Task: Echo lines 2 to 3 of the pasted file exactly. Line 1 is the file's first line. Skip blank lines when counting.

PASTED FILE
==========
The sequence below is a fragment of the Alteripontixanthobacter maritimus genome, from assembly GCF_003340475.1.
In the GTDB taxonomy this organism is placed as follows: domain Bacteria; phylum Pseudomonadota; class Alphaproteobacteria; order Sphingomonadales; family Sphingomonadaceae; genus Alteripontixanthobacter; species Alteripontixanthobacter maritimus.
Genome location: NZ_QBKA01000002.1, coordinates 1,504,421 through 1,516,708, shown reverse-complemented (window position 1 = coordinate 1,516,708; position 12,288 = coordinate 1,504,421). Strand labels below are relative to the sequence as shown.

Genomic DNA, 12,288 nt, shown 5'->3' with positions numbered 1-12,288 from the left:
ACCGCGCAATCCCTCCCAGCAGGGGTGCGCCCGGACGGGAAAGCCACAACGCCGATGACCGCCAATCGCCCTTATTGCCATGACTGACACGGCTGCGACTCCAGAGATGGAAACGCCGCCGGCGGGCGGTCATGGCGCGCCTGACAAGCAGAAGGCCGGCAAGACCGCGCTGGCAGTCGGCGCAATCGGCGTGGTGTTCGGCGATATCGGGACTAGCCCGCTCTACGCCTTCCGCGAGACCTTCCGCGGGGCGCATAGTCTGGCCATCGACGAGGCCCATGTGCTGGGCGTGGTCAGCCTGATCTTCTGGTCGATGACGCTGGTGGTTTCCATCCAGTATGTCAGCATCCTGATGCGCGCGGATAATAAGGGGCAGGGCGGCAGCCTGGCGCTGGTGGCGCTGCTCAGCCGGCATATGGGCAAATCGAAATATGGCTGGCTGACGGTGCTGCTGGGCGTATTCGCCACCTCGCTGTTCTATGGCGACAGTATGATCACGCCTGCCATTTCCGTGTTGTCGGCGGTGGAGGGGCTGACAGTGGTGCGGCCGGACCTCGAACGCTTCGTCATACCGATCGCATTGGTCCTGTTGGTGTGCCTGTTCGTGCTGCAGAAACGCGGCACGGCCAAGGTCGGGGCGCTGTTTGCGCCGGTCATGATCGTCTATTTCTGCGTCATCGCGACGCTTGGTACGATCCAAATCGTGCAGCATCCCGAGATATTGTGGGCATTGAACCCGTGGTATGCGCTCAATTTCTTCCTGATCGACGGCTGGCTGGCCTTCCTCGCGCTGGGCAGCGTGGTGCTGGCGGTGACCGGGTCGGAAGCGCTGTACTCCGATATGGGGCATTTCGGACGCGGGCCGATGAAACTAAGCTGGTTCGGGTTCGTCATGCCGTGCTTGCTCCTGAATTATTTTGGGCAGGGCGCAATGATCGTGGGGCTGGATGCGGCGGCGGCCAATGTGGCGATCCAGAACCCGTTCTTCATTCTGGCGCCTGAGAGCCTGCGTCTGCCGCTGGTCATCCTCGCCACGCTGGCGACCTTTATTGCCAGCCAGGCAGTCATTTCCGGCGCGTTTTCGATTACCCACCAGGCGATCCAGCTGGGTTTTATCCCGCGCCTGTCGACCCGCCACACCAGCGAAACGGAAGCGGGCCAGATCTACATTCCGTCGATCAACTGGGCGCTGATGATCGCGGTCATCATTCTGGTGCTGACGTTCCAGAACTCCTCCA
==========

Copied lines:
In the GTDB taxonomy this organism is placed as follows: domain Bacteria; phylum Pseudomonadota; class Alphaproteobacteria; order Sphingomonadales; family Sphingomonadaceae; genus Alteripontixanthobacter; species Alteripontixanthobacter maritimus.
Genome location: NZ_QBKA01000002.1, coordinates 1,504,421 through 1,516,708, shown reverse-complemented (window position 1 = coordinate 1,516,708; position 12,288 = coordinate 1,504,421). Strand labels below are relative to the sequence as shown.